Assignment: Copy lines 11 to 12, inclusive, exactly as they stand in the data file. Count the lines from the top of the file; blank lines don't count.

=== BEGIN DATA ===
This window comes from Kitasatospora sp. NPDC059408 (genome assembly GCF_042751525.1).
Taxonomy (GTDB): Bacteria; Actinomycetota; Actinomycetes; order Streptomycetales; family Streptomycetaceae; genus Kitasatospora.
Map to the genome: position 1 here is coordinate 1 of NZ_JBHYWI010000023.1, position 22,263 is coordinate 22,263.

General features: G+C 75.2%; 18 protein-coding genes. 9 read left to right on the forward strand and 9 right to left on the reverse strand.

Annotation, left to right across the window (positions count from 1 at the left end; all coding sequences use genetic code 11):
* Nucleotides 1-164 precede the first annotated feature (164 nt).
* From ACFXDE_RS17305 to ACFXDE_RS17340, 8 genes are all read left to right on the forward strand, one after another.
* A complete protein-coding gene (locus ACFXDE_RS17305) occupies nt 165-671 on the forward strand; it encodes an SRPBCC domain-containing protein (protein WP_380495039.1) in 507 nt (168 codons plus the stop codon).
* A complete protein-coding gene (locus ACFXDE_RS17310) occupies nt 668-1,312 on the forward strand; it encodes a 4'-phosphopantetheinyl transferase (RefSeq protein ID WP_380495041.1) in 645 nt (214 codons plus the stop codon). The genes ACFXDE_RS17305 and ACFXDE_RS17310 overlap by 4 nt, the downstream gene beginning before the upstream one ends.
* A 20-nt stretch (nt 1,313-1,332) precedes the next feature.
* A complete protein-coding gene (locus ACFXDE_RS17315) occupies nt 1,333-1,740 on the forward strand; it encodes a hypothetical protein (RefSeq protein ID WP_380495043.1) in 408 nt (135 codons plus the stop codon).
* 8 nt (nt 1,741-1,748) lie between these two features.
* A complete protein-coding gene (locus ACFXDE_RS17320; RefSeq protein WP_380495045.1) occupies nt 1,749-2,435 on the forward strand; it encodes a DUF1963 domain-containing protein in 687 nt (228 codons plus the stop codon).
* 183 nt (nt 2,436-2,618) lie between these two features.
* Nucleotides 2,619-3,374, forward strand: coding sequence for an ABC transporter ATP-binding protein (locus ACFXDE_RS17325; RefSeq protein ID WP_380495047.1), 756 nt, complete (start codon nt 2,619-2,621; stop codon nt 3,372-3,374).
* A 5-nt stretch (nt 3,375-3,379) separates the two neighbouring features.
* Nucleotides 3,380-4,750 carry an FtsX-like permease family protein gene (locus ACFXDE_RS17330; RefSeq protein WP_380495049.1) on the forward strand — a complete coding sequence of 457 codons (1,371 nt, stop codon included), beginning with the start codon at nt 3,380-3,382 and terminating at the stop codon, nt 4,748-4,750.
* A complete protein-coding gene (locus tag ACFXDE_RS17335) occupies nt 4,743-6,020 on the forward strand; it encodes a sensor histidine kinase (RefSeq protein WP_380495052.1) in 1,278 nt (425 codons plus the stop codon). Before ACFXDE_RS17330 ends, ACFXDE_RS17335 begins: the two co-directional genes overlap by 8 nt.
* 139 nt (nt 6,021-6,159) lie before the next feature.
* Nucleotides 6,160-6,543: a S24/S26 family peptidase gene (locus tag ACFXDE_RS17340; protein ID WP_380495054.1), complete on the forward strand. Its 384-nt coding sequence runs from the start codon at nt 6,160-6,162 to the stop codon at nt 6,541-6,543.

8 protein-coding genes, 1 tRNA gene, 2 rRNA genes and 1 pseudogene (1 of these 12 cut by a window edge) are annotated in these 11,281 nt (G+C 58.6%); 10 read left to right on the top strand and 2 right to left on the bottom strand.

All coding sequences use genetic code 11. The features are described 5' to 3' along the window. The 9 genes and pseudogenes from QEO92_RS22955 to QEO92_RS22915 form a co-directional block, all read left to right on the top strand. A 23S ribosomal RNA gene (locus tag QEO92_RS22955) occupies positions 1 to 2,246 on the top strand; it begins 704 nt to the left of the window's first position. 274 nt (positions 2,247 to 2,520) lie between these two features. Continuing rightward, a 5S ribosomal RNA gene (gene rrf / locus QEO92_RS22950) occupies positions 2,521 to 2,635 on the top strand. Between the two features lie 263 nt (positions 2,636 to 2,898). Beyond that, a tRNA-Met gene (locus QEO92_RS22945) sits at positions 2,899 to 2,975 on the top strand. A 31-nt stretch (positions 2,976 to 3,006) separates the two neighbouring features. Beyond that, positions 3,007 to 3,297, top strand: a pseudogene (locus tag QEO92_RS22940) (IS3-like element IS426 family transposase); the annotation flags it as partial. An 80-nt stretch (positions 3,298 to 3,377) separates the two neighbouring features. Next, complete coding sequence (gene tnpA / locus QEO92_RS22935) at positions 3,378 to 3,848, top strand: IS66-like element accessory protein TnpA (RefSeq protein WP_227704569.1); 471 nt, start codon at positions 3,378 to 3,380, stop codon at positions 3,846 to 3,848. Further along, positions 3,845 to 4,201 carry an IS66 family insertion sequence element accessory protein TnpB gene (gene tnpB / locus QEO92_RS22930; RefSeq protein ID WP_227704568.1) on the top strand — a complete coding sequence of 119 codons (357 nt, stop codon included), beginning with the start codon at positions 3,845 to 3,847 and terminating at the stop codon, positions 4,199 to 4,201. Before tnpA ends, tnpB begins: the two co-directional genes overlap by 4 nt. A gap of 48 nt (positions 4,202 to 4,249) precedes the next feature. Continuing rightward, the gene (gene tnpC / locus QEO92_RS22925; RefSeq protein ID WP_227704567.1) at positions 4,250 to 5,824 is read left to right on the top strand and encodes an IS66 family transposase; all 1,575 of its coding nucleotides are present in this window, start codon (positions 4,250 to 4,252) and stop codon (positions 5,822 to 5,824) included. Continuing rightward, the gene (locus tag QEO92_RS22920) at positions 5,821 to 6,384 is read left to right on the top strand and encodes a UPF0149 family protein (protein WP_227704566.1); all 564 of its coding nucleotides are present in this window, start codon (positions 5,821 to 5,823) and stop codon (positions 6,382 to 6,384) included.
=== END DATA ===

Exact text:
* A complete protein-coding gene (locus ACFXDE_RS17315) occupies nt 1,333-1,740 on the forward strand; it encodes a hypothetical protein (RefSeq protein ID WP_380495043.1) in 408 nt (135 codons plus the stop codon).
* 8 nt (nt 1,741-1,748) lie between these two features.